Local Government Pension Scheme (LGPS) Central Update (Agenda item 6) pdf icon PDF 155 KB

Minutes:

The Board received the Local Government Pension Scheme (LGPS) Central Update.

 

In the ensuing debate, the following points were raised:

 

·         The transition of the LGIM Passive Low volatility factor fund (circa £200m) into the LGPS Central All World Climate Factor Passive Fund was evidence of the proactive approach that the Fund took in relation to climate change. Was the focus of this investment UK or global based? Rob Wilson explained that LGPS Central had been asked to focus on global low carbon investment

·         There would be pressure for the Fund to focus on low carbon investments in the UK, but it was incumbent on the Fund to seek the best possible investment opportunities for its members. Rob Wilson added that the Pension Investment Sub-Committee would be considering investment opportunities in Forestry through a company called Gresham House who were UK based

·         It was encouraging to see that a significant number of PAF working groups had been established by LGPS Central. It was important that good working relationships were established between partner funds. Rob Wilson responded that due to the speed in which the pooling arrangements had been established, it had taken some time to set up this level of partnership working

·         Would it be possible to provide more information to members regarding the level of sustainable investments? Rob Wilson advised that although there were benefits in providing more information for members, it could lead to requests for more detailed information and the possibility that information could be deliberately or otherwise misinterpreted. It would also not explain some of the nuances, for example, that some of the fossil fuel companies were actually the biggest investors in renewable energy. The Climate Strategy Report would be the best means for members to understand where the Fund was in relation to the performance benchmark for climate change located on the Fund’s website.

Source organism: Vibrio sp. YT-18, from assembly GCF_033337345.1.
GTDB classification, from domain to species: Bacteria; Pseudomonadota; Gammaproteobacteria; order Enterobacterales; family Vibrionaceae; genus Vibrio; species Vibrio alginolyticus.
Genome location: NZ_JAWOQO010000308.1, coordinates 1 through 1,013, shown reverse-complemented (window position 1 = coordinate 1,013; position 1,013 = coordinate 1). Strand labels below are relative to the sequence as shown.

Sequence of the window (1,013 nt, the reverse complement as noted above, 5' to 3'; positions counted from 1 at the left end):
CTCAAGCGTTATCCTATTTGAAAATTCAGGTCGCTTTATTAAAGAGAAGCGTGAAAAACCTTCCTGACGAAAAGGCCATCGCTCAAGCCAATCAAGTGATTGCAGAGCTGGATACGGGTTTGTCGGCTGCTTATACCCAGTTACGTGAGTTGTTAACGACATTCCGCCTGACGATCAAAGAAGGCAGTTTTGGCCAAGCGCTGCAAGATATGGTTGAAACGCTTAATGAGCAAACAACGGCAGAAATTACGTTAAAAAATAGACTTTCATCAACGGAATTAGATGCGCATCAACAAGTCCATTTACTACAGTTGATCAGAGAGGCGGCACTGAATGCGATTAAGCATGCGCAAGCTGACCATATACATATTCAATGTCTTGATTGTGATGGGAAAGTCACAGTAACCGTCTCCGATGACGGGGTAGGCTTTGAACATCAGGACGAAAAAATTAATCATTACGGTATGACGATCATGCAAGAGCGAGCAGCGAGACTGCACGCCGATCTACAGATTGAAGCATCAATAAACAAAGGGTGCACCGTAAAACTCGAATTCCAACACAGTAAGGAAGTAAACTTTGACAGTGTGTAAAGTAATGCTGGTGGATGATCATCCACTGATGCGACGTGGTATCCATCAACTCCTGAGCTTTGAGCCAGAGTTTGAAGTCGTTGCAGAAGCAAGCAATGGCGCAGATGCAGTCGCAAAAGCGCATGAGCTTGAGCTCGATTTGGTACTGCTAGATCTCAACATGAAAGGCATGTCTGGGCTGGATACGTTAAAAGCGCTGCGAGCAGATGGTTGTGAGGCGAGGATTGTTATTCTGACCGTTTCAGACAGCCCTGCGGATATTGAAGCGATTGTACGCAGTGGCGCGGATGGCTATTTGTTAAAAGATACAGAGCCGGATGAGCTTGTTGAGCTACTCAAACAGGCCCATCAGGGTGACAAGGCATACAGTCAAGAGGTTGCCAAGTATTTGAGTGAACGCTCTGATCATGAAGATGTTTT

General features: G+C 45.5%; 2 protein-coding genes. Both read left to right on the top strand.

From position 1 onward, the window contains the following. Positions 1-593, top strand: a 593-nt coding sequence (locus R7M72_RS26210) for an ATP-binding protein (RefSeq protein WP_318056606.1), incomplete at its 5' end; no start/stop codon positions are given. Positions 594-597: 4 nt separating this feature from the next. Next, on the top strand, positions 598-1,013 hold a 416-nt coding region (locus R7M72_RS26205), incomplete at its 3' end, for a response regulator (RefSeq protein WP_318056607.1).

The Board noted the Local Government Pension Scheme (LGPS) Central Update.

 

215.

Pension Fund Annual Report for the year ended 31 March 2021 (Agenda item 7) pdf icon PDF 137 KB

Additional documents:

Minutes:

The Board reviewed the Pension Fund Annual Report for the year ended 31 March 2021.

 

In the ensuing debate, the following points were made:

 

·         Rob Wilson indicated that due to technical issues associated with the County Council’s Statement of Accounts, the Pension Fund Accounts had yet to be signed off by the external auditor. He hoped that the Annual Report would be signed off by 1 December 2021, the statutory deadline for publication

·         The Chairman recognised the achievements of the Fund over the last financial year despite the very challenging circumstances experienced during the Covid pandemic

·         The table in the report that set out the carbon footprints in each regional equity portfolio reinforced the good work that the Fund was undertaking to address climate change particularly in relation to Volatility Equities

·         The key issue was to establish a base line for sustainable investment. Without that base line, it was impossible to monitor progress

·         It was important that cash flow was monitored effectively as the Fund matured

·         The work undertaken by the SAB to develop a Code of Transparency was welcomed